Bipartite Patella in Children Dothan AL

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Christopher E Robinson, MD
(334) 793-2663
PO Box 729
Dothan, AL
Specialties
Orthopedics
Gender
Male
Education
Medical School: Univ Of Al Sch Of Med, Birmingham Al 35294
Graduation Year: 1986

Data Provided By:
Cecil Mallon Sanders, MD
(334) 793-6061
PO Box 729
Dothan, AL
Specialties
Orthopedics
Gender
Male
Education
Medical School: Med Coll Of Ga Sch Of Med, Augusta Ga 30912
Graduation Year: 1957

Data Provided By:
Robert Wallace Moore Jr, MD
(334) 793-2663
PO Box 729
Dothan, AL
Specialties
Orthopedics
Gender
Male
Education
Medical School: Bowman Gray Sch Of Med Of Wake Forest Univ, Winston-Salem Nc 27157
Graduation Year: 1968
Hospital
Hospital: Flowers Hosp, Dothan, Al
Group Practice: Southern Bone & Joint Specialists Pc

Data Provided By:
Charles Robert Hand, MD
4300 W Main St
Dothan, AL
Specialties
Orthopedics
Gender
Male
Education
Medical School: Tulane Univ Sch Of Med, New Orleans La 70112
Graduation Year: 1965

Data Provided By:
Roy Bruce Hall, MD
(334) 793-2663
PO Box 729
Dothan, AL
Specialties
Orthopedics
Gender
Male
Education
Medical School: Univ Of Al Sch Of Med, Birmingham Al 35294
Graduation Year: 1980

Data Provided By:
William Brown Hanson, MD
(334) 793-2663
PO Box 729
Dothan, AL
Specialties
Orthopedics
Gender
Male
Education
Medical School: Emory Univ Sch Of Med, Atlanta Ga 30322
Graduation Year: 1960
Hospital
Hospital: Southeast Alabama Med Ctr, Dothan, Al
Group Practice: Southern Bone & Joint

Data Provided By:
Daryl Keith Granger, MD
(334) 793-2663
PO Box 729
Dothan, AL
Specialties
Orthopedics
Gender
Male
Education
Medical School: Univ Of Al Sch Of Med, Birmingham Al 35294
Graduation Year: 1983

Data Provided By:
James P De Haven, MD
(334) 793-2663
PO Box 729
Dothan, AL
Specialties
Orthopedics
Gender
Male
Education
Medical School: Wv Univ Sch Of Med, Morgantown Wv 26506
Graduation Year: 1982
Hospital
Hospital: Medical Ctr Enterprise, Enterprise, Al
Group Practice: Southern Bone & Joint

Data Provided By:
Fleming G Brooks Jr, MD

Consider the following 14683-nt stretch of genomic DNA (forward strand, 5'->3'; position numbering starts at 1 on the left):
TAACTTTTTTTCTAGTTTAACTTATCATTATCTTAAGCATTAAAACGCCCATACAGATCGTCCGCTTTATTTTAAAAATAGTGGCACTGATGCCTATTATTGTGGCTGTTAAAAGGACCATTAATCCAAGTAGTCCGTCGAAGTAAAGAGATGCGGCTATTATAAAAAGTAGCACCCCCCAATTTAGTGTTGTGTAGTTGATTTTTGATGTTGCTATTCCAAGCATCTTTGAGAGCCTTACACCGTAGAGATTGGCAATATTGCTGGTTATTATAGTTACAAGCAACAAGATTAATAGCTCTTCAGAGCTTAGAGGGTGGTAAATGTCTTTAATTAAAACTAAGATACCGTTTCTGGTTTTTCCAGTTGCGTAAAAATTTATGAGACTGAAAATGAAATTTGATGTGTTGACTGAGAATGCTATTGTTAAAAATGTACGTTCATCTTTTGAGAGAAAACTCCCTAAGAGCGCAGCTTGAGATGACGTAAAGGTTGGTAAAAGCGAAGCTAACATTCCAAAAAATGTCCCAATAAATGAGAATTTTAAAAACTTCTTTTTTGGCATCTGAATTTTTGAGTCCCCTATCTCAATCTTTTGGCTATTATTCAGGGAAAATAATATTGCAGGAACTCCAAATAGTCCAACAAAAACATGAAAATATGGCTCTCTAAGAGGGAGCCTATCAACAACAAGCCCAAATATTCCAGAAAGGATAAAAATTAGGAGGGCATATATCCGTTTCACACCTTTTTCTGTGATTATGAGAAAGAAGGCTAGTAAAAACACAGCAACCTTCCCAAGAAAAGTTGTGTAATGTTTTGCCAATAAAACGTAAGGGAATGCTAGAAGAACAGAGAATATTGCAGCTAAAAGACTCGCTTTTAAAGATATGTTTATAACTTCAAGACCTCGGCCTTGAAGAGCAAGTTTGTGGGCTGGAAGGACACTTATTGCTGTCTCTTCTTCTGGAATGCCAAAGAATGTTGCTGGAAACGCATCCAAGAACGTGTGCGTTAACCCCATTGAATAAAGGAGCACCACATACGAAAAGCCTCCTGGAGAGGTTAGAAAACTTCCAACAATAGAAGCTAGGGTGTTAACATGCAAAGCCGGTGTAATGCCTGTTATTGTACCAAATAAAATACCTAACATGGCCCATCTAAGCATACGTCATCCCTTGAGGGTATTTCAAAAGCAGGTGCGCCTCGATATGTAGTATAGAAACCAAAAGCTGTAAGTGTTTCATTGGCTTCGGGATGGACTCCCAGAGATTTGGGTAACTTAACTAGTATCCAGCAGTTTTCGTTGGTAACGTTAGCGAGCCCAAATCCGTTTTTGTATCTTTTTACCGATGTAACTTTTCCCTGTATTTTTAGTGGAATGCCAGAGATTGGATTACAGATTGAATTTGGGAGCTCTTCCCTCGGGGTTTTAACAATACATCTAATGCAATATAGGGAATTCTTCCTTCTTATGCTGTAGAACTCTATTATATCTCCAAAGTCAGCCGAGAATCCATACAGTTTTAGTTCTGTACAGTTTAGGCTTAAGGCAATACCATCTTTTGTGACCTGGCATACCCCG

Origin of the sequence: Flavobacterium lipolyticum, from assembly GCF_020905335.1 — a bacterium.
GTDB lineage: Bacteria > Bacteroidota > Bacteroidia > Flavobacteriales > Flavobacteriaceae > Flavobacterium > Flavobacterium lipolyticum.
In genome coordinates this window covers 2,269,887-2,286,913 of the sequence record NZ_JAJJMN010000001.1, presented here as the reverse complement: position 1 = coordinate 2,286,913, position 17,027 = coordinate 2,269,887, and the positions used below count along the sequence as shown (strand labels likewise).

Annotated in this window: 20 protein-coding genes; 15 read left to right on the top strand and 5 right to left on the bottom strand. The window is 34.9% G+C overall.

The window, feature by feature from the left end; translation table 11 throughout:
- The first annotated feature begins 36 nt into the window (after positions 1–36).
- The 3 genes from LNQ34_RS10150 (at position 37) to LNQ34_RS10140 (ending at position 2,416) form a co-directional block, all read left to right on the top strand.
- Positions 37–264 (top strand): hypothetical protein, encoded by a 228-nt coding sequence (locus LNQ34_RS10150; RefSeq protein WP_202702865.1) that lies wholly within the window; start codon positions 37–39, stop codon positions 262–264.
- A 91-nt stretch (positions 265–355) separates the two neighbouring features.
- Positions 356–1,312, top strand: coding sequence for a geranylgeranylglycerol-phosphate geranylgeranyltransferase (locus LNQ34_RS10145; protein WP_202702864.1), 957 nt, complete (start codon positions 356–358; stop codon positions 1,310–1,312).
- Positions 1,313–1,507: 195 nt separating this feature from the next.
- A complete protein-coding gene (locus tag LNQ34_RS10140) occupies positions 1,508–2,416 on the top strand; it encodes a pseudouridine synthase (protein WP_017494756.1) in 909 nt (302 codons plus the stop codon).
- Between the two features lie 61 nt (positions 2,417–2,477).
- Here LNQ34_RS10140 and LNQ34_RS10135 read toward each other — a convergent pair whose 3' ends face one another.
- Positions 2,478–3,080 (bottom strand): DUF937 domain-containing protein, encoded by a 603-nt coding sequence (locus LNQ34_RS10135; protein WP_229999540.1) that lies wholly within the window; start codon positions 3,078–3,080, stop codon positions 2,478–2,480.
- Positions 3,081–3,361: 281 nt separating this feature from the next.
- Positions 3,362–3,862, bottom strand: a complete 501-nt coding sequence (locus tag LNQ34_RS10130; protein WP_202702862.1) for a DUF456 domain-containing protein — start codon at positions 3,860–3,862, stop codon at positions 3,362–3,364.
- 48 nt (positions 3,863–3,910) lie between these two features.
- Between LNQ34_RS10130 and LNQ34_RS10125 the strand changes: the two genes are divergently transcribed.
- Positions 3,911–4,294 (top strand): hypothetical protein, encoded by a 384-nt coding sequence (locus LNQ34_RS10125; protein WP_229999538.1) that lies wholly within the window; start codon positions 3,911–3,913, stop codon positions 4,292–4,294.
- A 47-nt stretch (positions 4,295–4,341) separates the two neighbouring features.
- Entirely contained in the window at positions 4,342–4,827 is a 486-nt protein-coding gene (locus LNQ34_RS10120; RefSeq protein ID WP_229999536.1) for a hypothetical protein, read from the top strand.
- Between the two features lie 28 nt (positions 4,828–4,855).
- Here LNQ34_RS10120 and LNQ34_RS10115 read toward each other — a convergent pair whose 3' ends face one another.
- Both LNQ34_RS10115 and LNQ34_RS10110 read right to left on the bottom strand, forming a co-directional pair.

(334) 308-9797
4300 W Main St
Dothan, AL
Specialties
Orthopedics
Gender
Male
Education
Medical School: Univ Of Al Sch Of Med, Birmingham Al 35294
Graduation Year: 1993

Data Provided By:
Henry H Barnard II, MD
(334) 793-2663
PO Box 729
Dothan, AL
Specialties
Orthopedics
Gender
Male
Education
Medical School: Univ Of South Al Coll Of Med, Mobile Al 36688
Graduation Year: 1984

Data Provided By:
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Bipartite Patella in Children

A Patient's Guide to Bipartite Patella in Children

Introduction

Bipartite patella is a congenital condition (present at birth) that occurs when the patella (kneecap) is made of two bones instead of a single bone. Normally, the two bones would fuse together as the child grows. But in bipartite patella, they remain as two separate bones. About one per cent of the population has this condition. Boys are affected much more often than girls.

This guide will help you understand

what parts of the knee are involved how this condition develops how doctors diagnose this condition what treatment options are available Anatomy

What is the patella and what does it do?


The knee is the meeting place of two important bones in the leg, the femur (the thighbone) and the tibia (the shinbone). The patella (kneecap) is the moveable bone that sits in front of the knee. This unique bone is wrapped inside a tendon that connects the large muscles on the front of the thigh, the quadriceps muscles, to the lower leg bone.

Related Document: A Patient's Guide to Knee Anatomy

Causes

What causes this condition?

The patella starts out as a piece of fibrous cartilage. It turns into bone or ossifies as part of the growth process. Each bone has an ossification center. This is the first area of the structure to start changing into bone.

Most bones (including the patella) only have one primary ossification center. But in some cases, a second ossification center is present. Normally, these two centers of bone will fuse together during late childhood or early adolescence. If they don’t ossify together, then the two pieces of bone remain connected by fibrous or cartilage tissue. This connective tissue is called a synchondrosis .


The most common location of the second bone is the supero-lateral (upper outer) corner of the patella. But the problem can occur at the bottom of the patella or along the side of the kneecap.

Injury or direct trauma to the synchondrosis can cause a separation of this weak union leading to inflammation. Repetitive microtrauma can have the same effect. The cartilage has a limited ability to repair itself. The increased mobility between the main bone and the second ossification center further weakens the synchondrosis resulting in painful symptoms.

Symptoms

What does bipartite patella feel like?

Most of the time, there are no symptoms. Sometimes there is a bony bump or place where the bone sticks out more on one side than the other. If inflammation of the fibrous tissue between the two bones occurs, then painful symptoms develop directly over the kneecap. The pain is usually described as dull aching.There may be some swelling.

Movement of the knee can be painful, especially when bending the joint. Atrophy of the quadriceps and malalignment of the patella can lead to patellar tracking problems. Squatting, stair climbing, weight training, and strenuous activity aggravate the knee causing increased symptoms....

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